News & Opinion

The 2018 Financial Times and McKinseyBusiness Book of the Year

November 13, 2018


Bad Blood has been named the Financial Times and McKinsey Business Book of the Year.

What is a business book? The answer to that has changed over the years, but one thing it has always included are the works of journalism that expose the ways in which businesses have brought as much harm to the world as improvement, as much suffering as legitimate services and solutions. There is a "change the world" ethos to the business book genre, but we can forget that businesses have changed it pretty dramatically for the worse if we don't hear from those doing the critical work of chronicling the damage. That is why books like The Smartest Guys in the Room, by Bethany McLean and Peter Elkind, and Roger Lowenstein's When Genius Failed are so important. And these books often point to larger systemic issues in our economy and society.

That is apparently not just the our opinion as booksellers out here in the provincial hinterlands of the "real" economy in Milwaukee, because the Financial Times and McKinsey & Company (respectively located in the finance capitals of London and New York City, and both at the center of global business thought) have been highlighting these kind of books consistently in their annual business book awards.  

This year is no different, as they've named Bad Blood: Secrets and Lies in a Silicon Valley Startup by John Carreyrou the 2018 Financial Times and McKinsey Business Book of the Year

The awards judging panel, which is chaired by FT editor Lionel Barber, explained that it "emerged as the clear winner over five other shortlisted titles in a judging session on Monday morning." FT management editor Andrew Hill wrote of the deliberations:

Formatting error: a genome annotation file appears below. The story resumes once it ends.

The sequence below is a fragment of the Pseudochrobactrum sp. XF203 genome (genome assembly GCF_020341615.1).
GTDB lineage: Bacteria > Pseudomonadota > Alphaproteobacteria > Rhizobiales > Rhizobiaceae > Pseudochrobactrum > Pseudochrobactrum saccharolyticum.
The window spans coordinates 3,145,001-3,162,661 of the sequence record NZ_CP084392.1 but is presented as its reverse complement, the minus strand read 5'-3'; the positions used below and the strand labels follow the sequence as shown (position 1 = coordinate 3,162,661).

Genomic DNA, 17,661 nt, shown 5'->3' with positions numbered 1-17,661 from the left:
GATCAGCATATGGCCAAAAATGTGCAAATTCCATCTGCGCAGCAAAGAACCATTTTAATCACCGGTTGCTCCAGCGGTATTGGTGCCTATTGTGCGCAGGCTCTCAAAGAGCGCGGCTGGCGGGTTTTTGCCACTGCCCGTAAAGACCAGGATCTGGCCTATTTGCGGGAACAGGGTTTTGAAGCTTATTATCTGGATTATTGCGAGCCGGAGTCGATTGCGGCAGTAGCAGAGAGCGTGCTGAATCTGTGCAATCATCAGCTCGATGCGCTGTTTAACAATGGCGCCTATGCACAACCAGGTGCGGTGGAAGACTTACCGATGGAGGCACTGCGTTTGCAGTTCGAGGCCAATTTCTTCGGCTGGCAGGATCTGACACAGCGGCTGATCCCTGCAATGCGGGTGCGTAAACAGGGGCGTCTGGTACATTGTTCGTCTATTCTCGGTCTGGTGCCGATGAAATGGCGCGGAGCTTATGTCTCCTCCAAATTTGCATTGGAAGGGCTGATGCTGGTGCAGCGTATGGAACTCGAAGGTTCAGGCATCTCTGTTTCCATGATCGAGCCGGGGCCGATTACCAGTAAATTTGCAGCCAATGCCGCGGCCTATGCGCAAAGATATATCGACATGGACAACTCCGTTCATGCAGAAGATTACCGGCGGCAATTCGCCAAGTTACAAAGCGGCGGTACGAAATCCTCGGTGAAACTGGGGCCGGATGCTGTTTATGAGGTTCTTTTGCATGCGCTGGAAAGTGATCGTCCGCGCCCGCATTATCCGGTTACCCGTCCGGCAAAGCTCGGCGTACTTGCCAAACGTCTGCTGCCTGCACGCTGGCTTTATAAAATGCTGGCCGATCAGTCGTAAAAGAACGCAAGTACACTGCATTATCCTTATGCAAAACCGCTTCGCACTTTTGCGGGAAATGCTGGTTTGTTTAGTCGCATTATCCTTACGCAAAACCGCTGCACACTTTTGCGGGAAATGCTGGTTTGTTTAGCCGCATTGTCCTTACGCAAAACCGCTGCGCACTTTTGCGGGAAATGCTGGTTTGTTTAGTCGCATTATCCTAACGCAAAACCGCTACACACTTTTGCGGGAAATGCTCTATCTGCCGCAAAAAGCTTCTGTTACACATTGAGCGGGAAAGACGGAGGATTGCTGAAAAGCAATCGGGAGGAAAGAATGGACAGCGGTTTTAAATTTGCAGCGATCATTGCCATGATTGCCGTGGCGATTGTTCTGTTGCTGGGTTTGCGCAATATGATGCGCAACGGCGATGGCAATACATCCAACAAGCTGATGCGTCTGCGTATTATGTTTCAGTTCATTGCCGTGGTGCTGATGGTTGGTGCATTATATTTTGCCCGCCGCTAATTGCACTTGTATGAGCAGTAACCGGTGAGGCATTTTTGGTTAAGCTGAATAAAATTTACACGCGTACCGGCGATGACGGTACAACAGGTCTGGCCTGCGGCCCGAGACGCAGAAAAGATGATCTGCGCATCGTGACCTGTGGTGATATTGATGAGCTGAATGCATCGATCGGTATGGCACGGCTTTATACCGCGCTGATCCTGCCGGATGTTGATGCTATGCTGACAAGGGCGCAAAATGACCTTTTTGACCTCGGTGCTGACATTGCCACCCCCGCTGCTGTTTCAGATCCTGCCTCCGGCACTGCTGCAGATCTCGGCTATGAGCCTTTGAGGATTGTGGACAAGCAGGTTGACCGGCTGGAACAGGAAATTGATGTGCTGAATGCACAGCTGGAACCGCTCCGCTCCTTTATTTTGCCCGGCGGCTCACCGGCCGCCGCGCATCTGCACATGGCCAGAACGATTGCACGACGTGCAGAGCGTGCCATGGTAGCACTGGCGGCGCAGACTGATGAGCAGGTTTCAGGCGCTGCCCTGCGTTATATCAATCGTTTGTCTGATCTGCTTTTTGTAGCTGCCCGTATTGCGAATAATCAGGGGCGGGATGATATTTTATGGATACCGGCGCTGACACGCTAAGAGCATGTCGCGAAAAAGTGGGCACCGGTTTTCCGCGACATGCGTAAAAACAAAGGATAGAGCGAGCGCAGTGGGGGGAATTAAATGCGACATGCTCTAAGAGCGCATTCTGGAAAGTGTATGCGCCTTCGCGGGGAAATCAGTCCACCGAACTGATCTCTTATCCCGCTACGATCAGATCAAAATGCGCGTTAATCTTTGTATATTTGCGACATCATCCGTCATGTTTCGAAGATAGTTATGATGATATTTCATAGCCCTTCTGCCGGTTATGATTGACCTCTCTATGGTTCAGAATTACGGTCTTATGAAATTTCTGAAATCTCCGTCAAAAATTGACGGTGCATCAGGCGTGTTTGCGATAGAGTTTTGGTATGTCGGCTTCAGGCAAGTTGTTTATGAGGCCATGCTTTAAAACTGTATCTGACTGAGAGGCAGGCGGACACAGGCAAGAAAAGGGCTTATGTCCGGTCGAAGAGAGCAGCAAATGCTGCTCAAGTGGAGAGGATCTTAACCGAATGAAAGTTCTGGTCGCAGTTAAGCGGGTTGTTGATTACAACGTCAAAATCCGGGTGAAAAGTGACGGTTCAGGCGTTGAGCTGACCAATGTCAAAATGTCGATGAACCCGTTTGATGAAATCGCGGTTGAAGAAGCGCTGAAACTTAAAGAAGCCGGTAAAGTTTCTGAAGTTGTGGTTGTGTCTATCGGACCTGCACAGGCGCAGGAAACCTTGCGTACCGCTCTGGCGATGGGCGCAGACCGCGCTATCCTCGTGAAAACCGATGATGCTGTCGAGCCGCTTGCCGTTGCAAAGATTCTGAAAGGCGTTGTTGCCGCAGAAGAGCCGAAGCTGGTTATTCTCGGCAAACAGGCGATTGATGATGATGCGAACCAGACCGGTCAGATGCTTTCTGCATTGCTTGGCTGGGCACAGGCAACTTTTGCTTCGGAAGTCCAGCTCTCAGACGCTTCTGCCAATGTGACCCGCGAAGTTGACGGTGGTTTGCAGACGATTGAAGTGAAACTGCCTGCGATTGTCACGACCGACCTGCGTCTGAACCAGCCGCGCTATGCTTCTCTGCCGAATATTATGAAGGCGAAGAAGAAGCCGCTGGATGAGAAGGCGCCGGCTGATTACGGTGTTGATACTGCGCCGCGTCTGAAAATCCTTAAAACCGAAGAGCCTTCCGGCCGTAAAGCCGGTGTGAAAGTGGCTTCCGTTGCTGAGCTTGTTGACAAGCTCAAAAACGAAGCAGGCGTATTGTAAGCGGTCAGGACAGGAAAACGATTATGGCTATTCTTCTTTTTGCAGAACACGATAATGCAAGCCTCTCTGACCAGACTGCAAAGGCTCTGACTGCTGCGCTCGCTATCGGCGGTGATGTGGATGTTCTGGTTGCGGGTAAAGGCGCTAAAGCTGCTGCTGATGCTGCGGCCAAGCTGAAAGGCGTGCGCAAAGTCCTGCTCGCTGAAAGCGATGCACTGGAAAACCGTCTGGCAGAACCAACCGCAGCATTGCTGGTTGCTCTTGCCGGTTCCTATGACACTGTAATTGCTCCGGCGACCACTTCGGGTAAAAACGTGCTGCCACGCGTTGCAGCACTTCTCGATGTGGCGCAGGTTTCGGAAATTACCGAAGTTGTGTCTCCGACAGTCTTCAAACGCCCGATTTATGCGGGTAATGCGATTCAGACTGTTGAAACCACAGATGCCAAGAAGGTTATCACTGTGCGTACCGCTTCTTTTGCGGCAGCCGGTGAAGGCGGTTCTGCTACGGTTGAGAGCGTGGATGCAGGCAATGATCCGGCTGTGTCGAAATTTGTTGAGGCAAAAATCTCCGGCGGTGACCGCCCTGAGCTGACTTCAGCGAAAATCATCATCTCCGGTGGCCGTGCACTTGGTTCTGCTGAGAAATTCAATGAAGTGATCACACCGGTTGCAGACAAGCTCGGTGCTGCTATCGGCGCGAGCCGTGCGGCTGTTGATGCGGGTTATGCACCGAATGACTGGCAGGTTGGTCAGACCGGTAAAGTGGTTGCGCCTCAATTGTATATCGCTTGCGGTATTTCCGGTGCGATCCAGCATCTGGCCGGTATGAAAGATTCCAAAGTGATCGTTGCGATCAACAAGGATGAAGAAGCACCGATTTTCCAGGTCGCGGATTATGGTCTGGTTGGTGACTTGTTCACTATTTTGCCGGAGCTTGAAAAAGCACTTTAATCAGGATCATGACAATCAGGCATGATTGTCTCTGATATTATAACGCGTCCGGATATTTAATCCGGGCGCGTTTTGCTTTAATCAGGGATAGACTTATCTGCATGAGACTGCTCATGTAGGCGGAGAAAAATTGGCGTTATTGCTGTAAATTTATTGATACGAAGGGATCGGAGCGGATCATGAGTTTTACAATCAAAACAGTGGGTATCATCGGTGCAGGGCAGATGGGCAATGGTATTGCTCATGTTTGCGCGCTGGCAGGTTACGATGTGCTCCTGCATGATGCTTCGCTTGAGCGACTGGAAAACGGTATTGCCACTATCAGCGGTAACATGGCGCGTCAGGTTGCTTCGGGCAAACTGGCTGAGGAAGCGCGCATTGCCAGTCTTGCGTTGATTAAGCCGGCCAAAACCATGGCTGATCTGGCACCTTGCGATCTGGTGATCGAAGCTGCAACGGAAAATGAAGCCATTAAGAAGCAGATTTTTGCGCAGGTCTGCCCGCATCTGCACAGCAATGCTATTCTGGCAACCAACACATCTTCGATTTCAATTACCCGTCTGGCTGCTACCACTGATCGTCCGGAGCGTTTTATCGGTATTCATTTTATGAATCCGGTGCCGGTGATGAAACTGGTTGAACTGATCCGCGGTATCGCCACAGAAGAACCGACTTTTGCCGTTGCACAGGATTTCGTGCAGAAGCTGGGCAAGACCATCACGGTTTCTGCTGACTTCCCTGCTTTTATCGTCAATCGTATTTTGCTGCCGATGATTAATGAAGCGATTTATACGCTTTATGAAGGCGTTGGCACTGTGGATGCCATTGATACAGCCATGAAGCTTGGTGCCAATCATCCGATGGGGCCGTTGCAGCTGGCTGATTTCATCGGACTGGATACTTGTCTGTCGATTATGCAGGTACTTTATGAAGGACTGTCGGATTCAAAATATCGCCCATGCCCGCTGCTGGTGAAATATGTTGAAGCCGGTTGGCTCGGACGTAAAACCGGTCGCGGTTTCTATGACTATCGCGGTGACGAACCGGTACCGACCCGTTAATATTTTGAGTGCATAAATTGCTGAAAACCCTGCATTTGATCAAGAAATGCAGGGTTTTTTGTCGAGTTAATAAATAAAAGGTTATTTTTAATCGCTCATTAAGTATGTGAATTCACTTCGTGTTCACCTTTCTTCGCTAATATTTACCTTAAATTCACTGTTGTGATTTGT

They said that it raised questions not only about the culture at one start-up—at its high point valued at more than $9bn—but in the whole of Silicon Valley.

The book offers insights about the cult of founder-leaders and weaknesses in regulation and corporate governance. Theranos’s board once counted among its members former US secretaries of state Henry Kissinger and George Shultz, and Jim Mattis, current US defense secretary. The group also attracted high-profile investors, including moguls Larry Ellison and Rupert Murdoch.

Accepting the award, Mr Carreyrou said that readers should learn from the Theranos scandal that the “move fast and break things” approach to technology innovation did not work well in areas such as healthcare or self-driving vehicles: “I hope that people read this book and keep in mind that this Silicon Valley playbook doesn’t apply very well to regulated industries and especially doesn’t [apply] when lives are at stake.”


You can argue, as many books this year do, that the "move fast and break things" approach of Silicon Valley hasn't worked well for much—if not most—of society. But Bad Blood may be the best, the most blatant and belligerent, example of that. (We posted a review of the book back in May, if you want our take.) Mr. Carreyrou will take home £30,000 for his effort.

And Andrew Leon Hanna took home £15,000 as the winner of the Bracken Bower Prize for the best proposal for a business book by an author aged under 35. In his book proposal, Hanna writes:


The economic narrative around the refugee crisis in Europe, the US, and elsewhere is also a harsh one—that there exists a choice between sacrificing economic wellbeing to compassionately integrate refugees, or building walls to leave them on the other side of the border or at the shore. Nothing in between.

Here the narrative is simply inaccurate.


His book, Twenty-Five Million Sparks,  he explains, "strives for a more genuine narrative"—documenting how "refugee camps and host communities are becoming hotbeds of entrepreneurship."

To learn more about the awards, visit


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